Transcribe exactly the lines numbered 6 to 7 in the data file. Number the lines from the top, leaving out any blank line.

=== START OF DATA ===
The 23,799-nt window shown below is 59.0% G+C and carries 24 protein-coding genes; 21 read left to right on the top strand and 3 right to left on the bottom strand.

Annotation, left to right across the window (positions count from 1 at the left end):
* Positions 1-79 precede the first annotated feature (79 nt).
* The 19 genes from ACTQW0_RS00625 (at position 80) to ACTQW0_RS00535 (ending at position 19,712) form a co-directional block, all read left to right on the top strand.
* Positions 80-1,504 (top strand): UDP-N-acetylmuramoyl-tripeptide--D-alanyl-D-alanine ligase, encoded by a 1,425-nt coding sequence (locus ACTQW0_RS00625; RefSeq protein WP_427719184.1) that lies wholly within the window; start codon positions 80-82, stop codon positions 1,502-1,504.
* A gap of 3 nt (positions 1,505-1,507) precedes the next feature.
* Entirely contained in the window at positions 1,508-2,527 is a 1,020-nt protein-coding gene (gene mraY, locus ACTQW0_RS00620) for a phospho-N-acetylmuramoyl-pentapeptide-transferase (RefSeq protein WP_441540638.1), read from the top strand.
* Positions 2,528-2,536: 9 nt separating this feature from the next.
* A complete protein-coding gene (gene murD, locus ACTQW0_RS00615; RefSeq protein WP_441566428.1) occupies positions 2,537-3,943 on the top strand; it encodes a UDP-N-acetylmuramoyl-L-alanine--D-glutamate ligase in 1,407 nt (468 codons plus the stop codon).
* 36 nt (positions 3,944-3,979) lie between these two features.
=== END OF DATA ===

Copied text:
* A gap of 3 nt (positions 1,505-1,507) precedes the next feature.
* Entirely contained in the window at positions 1,508-2,527 is a 1,020-nt protein-coding gene (gene mraY, locus ACTQW0_RS00620) for a phospho-N-acetylmuramoyl-pentapeptide-transferase (RefSeq protein WP_441540638.1), read from the top strand.